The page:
Ateles hybridus is considered Critical endangered (IUCN 2008). The main threats to this species are the continuous conversion of forest ecosystems into agricultural lands and hunting for subsistence (Defler 2003, 2004). In addition, this species is poorly represented within protected areas; only two small sub-populations are protected by a national protected area. Other remnant sub-populations occur in a series of rather small fragments immersed in a matrix of grassland. In order to advance in the conservation of these sub-populations, basic knowledge on the status, biology and ecology of species is required. Unfortunately, this information is still inexistent.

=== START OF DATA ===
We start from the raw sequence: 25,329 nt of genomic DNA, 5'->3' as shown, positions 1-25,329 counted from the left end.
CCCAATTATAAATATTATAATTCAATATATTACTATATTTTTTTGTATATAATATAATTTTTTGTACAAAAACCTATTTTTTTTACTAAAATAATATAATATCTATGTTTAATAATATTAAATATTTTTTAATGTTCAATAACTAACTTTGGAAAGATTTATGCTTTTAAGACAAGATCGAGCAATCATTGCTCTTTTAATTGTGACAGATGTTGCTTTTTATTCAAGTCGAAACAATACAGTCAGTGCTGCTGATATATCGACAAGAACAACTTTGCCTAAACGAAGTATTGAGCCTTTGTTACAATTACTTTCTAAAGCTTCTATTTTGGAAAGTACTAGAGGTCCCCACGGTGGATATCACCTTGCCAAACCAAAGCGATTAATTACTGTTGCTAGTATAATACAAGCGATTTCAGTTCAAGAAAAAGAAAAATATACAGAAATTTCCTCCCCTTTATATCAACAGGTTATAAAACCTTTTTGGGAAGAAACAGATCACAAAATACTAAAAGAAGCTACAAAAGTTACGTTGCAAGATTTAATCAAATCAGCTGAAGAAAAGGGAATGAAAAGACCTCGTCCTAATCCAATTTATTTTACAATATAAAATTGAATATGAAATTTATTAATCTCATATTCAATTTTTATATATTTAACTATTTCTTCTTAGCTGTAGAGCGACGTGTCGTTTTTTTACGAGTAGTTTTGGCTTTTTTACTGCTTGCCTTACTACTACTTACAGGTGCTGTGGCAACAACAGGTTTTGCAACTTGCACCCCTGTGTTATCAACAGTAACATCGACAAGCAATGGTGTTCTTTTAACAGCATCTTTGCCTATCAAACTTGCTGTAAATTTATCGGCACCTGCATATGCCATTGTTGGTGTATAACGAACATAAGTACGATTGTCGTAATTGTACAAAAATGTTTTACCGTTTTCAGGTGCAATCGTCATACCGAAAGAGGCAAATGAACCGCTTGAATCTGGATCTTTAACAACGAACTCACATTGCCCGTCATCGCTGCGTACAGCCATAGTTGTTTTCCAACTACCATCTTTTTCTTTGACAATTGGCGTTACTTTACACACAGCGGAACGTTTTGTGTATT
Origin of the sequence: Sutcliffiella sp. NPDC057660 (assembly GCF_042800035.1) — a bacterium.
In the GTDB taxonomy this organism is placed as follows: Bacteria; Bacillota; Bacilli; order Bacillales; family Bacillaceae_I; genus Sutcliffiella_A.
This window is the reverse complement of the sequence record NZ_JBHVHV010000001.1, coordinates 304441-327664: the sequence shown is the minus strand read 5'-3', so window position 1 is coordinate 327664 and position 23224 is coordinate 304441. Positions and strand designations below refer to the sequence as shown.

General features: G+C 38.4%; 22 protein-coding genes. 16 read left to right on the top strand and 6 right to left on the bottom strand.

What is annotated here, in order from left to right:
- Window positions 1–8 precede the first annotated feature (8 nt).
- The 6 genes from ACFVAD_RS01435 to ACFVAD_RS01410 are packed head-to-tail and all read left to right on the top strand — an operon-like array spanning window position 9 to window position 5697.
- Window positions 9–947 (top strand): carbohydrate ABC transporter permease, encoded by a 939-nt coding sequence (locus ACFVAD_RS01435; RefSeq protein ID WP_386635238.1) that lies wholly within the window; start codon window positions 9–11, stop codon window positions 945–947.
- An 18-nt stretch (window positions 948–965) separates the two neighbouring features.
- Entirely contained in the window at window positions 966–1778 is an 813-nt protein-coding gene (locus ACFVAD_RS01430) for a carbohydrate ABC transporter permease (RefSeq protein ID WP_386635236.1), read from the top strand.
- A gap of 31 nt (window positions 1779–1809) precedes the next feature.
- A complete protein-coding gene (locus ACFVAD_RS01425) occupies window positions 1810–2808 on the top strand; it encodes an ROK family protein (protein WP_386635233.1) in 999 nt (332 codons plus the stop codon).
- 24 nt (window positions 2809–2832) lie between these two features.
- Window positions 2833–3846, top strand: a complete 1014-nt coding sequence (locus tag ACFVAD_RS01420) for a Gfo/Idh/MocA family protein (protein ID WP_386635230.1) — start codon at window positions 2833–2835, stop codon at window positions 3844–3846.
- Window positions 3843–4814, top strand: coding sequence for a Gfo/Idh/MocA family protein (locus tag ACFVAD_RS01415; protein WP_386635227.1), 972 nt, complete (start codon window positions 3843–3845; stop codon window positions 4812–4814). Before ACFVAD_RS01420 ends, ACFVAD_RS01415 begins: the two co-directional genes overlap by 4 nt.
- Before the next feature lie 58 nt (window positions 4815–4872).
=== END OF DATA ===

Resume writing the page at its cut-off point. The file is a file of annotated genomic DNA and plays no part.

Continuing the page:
Currently, WCS is determining quantitatively its conservation status. First, we are trying to determine the current distribution and habitat available, and the abundances in sites with different features and pressures. We are working with funds of the WCS and Margot Mash Biodiversity Foundation.